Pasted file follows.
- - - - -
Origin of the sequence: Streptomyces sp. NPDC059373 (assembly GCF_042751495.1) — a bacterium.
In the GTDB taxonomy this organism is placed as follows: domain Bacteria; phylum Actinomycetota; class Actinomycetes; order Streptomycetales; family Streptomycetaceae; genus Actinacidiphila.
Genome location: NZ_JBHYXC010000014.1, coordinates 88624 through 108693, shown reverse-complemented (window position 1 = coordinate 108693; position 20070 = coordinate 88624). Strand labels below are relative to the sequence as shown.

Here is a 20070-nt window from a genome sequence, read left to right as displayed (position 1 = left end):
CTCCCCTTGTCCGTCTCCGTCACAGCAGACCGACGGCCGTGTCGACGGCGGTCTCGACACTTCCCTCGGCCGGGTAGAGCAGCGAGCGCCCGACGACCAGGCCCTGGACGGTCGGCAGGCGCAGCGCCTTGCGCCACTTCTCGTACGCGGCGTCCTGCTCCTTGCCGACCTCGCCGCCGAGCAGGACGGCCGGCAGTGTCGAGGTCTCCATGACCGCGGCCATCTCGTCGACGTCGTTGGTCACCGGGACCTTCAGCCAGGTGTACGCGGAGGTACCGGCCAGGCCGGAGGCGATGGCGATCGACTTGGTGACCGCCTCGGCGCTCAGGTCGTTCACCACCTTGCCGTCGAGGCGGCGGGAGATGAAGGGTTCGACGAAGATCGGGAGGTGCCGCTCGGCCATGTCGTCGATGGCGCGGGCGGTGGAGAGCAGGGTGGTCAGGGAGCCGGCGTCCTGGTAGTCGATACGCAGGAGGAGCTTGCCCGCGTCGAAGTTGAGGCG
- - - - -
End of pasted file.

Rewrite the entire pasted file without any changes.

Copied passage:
Origin of the sequence: Streptomyces sp. NPDC059373 (assembly GCF_042751495.1) — a bacterium.
In the GTDB taxonomy this organism is placed as follows: domain Bacteria; phylum Actinomycetota; class Actinomycetes; order Streptomycetales; family Streptomycetaceae; genus Actinacidiphila.
Genome location: NZ_JBHYXC010000014.1, coordinates 88624 through 108693, shown reverse-complemented (window position 1 = coordinate 108693; position 20070 = coordinate 88624). Strand labels below are relative to the sequence as shown.

Here is a 20070-nt window from a genome sequence, read left to right as displayed (position 1 = left end):
CTCCCCTTGTCCGTCTCCGTCACAGCAGACCGACGGCCGTGTCGACGGCGGTCTCGACACTTCCCTCGGCCGGGTAGAGCAGCGAGCGCCCGACGACCAGGCCCTGGACGGTCGGCAGGCGCAGCGCCTTGCGCCACTTCTCGTACGCGGCGTCCTGCTCCTTGCCGACCTCGCCGCCGAGCAGGACGGCCGGCAGTGTCGAGGTCTCCATGACCGCGGCCATCTCGTCGACGTCGTTGGTCACCGGGACCTTCAGCCAGGTGTACGCGGAGGTACCGGCCAGGCCGGAGGCGATGGCGATCGACTTGGTGACCGCCTCGGCGCTCAGGTCGTTCACCACCTTGCCGTCGAGGCGGCGGGAGATGAAGGGTTCGACGAAGATCGGGAGGTGCCGCTCGGCCATGTCGTCGATGGCGCGGGCGGTGGAGAGCAGGGTGGTCAGGGAGCCGGCGTCCTGGTAGTCGATACGCAGGAGGAGCTTGCCCGCGTCGAAGTTGAGGCG